This should be the last part of my mini-series on what’s involved in glaciological fieldwork. Here, I’ll talk a bit more generally about the overall experience of actually being out in the field.
So, what does fieldwork mainly involve? There are two principal components: heavy lifting and waiting. To get all your equipment into the field means loading and unloading it from sundry vehicles and containers, and then dragging it to wherever it’s actually going to be deployed. For drones, for instance, this isn’t so much an issue – the boxes are a bit bulky, but they weigh under 10 kg. For GPS stations powered by about three car batteries, weighing 100 kg+ in total, this is more of a problem. In many ways, the ideal field team would be composed of contestants from the World’s Strongest Man. This is also the reason many more field-based researchers end up with all sorts of musculo-skeletal issues by the time they reach 40…. Safe lifting practices aren’t always practical when you’re trying to get a car battery up a cliff to a time-lapse camera site…. It’s fair to say that glaciological fieldwork is pretty physically demanding!
The waiting comes in throughout the whole trip. There’s obviously all the waiting around at various airports as you fly out and back. In the field, when you’ve got a helicopter scheduled, there’s a lot of waiting for that too. You’ve got an approximate arrival time, but you want to be ready well before that, as it could easily arrive half an hour or more either side of that time. And, just generally, once the instruments are all set up, your main task becomes waiting around until something breaks or it’s time for some sort of scheduled maintenance check.
In other words, fieldwork can be very neatly summed up as a process of ‘hurry up and wait’. You run around like a madman, carrying things, in the set-up phase, but, otherwise, you’re largely sitting around, either in transit or keeping an eye on your experiments. And, then, with Greenland, you have a couple of further issues. Firstly, mosquitoes. Everywhere, at the field site near the terminus. You will get bites, no matter how much repellent you slather on. Going to the toilet is particularly hazardous. You won’t catch anything, but it’s pretty unpleasant. And then there’s the fact that it’s permanently light that far north in summer. At first, this is quite fun, but what it means is you never really sleep properly for the whole time and just get more and more tired….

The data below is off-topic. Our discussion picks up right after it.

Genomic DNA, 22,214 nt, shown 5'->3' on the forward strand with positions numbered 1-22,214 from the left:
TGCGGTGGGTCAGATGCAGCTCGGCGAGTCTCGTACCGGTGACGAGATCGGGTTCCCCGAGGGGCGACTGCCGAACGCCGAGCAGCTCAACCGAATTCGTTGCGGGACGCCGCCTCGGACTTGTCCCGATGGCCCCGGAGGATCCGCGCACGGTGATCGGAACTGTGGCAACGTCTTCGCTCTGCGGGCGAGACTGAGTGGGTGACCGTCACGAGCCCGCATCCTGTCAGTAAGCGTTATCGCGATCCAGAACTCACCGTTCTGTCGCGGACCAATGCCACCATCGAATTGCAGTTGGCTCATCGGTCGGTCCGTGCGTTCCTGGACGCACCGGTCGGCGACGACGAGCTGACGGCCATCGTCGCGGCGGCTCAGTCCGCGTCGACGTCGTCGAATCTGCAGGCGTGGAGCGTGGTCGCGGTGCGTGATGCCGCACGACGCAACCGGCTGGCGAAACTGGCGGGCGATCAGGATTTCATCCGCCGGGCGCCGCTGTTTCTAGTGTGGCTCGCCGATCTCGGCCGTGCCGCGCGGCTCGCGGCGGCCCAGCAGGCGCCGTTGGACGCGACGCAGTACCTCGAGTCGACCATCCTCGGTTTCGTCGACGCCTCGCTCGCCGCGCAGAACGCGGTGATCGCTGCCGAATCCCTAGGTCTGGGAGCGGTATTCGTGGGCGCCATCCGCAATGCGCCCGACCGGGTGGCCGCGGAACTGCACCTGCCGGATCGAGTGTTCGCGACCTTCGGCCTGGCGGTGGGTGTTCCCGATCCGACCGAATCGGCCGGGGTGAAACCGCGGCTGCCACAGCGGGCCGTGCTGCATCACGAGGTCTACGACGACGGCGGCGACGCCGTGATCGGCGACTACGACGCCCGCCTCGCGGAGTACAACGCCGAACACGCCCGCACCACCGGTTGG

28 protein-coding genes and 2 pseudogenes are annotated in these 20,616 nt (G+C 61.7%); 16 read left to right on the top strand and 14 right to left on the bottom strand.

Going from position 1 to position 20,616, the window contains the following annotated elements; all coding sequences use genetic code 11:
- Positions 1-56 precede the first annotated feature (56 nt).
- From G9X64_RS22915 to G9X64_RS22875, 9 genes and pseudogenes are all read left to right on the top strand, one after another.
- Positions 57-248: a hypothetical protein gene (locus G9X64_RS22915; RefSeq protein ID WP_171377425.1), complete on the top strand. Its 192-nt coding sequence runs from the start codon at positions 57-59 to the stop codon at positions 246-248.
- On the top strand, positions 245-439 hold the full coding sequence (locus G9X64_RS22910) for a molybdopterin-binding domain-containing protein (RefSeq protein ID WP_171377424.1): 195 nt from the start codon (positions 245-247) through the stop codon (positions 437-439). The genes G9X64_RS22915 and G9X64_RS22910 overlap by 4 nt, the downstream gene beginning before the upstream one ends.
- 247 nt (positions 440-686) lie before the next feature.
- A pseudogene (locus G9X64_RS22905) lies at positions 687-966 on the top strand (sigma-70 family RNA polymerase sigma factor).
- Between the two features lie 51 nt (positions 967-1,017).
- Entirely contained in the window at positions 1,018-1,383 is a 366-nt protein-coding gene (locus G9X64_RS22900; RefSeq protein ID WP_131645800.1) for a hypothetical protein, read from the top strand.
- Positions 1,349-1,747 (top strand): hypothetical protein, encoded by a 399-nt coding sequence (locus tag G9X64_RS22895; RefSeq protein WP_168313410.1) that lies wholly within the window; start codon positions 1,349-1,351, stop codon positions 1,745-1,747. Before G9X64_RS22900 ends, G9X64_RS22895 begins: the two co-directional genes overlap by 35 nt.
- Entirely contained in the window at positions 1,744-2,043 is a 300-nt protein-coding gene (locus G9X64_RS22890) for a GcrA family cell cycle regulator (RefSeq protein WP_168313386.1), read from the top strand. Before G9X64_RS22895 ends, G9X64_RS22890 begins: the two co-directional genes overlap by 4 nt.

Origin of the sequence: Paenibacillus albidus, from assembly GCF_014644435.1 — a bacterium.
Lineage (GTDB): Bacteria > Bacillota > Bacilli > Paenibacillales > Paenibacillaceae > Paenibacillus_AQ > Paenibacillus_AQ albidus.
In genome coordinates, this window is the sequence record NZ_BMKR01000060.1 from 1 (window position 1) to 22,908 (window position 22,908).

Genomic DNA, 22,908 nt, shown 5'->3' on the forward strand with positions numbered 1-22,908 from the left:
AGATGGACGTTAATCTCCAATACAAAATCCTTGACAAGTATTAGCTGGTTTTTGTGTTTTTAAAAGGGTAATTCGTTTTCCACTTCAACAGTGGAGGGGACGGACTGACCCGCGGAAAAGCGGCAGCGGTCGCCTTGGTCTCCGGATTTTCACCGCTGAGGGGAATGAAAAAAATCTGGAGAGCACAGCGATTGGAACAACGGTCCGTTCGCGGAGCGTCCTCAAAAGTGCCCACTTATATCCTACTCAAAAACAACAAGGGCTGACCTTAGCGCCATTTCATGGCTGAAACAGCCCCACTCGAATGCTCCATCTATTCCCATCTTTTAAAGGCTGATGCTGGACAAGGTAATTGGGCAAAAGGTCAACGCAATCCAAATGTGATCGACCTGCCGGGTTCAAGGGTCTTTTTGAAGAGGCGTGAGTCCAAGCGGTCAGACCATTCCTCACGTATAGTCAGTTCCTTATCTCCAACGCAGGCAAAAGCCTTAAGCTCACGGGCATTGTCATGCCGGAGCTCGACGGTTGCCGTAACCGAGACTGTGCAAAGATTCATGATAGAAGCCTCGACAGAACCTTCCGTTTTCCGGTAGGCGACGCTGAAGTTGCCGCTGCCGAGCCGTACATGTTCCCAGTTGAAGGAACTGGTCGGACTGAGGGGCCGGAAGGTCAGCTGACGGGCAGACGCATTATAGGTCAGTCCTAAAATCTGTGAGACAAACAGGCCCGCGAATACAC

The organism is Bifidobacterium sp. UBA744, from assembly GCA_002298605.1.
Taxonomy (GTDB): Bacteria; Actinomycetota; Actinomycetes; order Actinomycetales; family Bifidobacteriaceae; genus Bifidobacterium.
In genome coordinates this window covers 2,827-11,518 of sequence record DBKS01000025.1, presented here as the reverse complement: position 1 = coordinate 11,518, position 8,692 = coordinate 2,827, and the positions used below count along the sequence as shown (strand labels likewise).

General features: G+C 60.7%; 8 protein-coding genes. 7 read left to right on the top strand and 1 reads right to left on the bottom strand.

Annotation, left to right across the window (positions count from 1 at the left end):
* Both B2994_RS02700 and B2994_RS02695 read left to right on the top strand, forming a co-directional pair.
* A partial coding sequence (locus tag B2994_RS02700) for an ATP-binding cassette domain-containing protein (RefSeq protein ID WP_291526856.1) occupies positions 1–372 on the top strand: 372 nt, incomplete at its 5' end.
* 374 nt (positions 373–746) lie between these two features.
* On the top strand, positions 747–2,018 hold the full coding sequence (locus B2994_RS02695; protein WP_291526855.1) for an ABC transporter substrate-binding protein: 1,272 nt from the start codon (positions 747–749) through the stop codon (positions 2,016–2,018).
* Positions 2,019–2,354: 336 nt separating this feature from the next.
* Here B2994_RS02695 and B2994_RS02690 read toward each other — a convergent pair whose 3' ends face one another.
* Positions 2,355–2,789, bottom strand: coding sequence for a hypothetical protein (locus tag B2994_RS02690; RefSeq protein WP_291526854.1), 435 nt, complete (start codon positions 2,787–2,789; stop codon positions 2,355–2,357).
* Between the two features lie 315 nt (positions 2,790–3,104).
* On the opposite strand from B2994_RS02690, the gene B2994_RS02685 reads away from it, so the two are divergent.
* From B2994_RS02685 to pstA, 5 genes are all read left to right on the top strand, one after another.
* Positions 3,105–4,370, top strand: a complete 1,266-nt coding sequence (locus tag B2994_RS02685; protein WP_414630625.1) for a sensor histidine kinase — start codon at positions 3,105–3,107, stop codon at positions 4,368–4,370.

It might sound as if fieldwork is rather unpleasant. Sometimes, it is. On the other hand, it does have its advantages. My view on waking up every day was like this:
It was pretty spectacular. You also get to watch a lot of very impressive calving events (when bits of ice fall off the front of the glacier), creating icebergs. Seeing the thing you’re researching in the flesh, as such, is also very valuable. As a modeller, I mainly think in data points and triangular mesh elements. Being able to see what those actually corresponded to in reality was a very useful experience, to say the least. There’s a further important element of team bonding – you really get to know your fellow researchers when you’re stuck with just them for a month – which means we work better together back in the office. And, finally, if no one went into the field, we’d have no data, or, at least, no way of verifying that satellite data were actually accurate. It’s therefore quite exciting to be involved in such a scientifically-valuable enterprise and know that you’re really helping move things forward.
So, overall, whilst some of the trip wasn’t very fun whilst it was happening, it does give you an awful lot of anecdotes to trot out on your return, and it definitely has its upsides, as well as being very important scientifically! A worthwhile experience, in other words.